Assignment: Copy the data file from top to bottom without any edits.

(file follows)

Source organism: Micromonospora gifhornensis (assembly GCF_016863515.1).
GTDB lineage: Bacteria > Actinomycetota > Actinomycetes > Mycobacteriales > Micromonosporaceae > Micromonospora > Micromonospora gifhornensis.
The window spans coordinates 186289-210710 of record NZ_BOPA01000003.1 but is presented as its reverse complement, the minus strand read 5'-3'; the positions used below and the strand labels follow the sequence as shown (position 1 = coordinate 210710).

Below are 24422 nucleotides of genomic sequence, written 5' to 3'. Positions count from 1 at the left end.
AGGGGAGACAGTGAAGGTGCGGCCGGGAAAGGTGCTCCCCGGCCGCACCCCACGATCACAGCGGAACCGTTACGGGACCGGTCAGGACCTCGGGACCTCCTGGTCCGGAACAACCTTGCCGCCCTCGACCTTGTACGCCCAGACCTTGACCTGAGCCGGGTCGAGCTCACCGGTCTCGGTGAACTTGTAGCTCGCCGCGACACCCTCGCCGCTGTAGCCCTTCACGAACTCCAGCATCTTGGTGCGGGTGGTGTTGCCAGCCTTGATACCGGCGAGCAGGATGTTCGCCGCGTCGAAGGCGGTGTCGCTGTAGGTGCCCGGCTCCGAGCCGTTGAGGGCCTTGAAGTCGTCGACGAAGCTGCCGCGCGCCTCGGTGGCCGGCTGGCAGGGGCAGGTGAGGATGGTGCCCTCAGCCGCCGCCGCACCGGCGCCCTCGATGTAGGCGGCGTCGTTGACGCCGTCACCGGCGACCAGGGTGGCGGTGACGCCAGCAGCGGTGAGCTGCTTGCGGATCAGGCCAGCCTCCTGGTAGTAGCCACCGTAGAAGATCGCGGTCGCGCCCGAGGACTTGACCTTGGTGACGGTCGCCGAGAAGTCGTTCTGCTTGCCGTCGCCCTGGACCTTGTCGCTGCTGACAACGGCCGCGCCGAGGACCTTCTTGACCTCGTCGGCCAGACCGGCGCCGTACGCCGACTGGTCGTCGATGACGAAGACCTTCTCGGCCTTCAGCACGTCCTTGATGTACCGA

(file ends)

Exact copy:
Source organism: Micromonospora gifhornensis (assembly GCF_016863515.1).
GTDB lineage: Bacteria > Actinomycetota > Actinomycetes > Mycobacteriales > Micromonosporaceae > Micromonospora > Micromonospora gifhornensis.
The window spans coordinates 186289-210710 of record NZ_BOPA01000003.1 but is presented as its reverse complement, the minus strand read 5'-3'; the positions used below and the strand labels follow the sequence as shown (position 1 = coordinate 210710).

Below are 24422 nucleotides of genomic sequence, written 5' to 3'. Positions count from 1 at the left end.
AGGGGAGACAGTGAAGGTGCGGCCGGGAAAGGTGCTCCCCGGCCGCACCCCACGATCACAGCGGAACCGTTACGGGACCGGTCAGGACCTCGGGACCTCCTGGTCCGGAACAACCTTGCCGCCCTCGACCTTGTACGCCCAGACCTTGACCTGAGCCGGGTCGAGCTCACCGGTCTCGGTGAACTTGTAGCTCGCCGCGACACCCTCGCCGCTGTAGCCCTTCACGAACTCCAGCATCTTGGTGCGGGTGGTGTTGCCAGCCTTGATACCGGCGAGCAGGATGTTCGCCGCGTCGAAGGCGGTGTCGCTGTAGGTGCCCGGCTCCGAGCCGTTGAGGGCCTTGAAGTCGTCGACGAAGCTGCCGCGCGCCTCGGTGGCCGGCTGGCAGGGGCAGGTGAGGATGGTGCCCTCAGCCGCCGCCGCACCGGCGCCCTCGATGTAGGCGGCGTCGTTGACGCCGTCACCGGCGACCAGGGTGGCGGTGACGCCAGCAGCGGTGAGCTGCTTGCGGATCAGGCCAGCCTCCTGGTAGTAGCCACCGTAGAAGATCGCGGTCGCGCCCGAGGACTTGACCTTGGTGACGGTCGCCGAGAAGTCGTTCTGCTTGCCGTCGCCCTGGACCTTGTCGCTGCTGACAACGGCCGCGCCGAGGACCTTCTTGACCTCGTCGGCCAGACCGGCGCCGTACGCCGACTGGTCGTCGATGACGAAGACCTTCTCGGCCTTCAGCACGTCCTTGATGTACCGA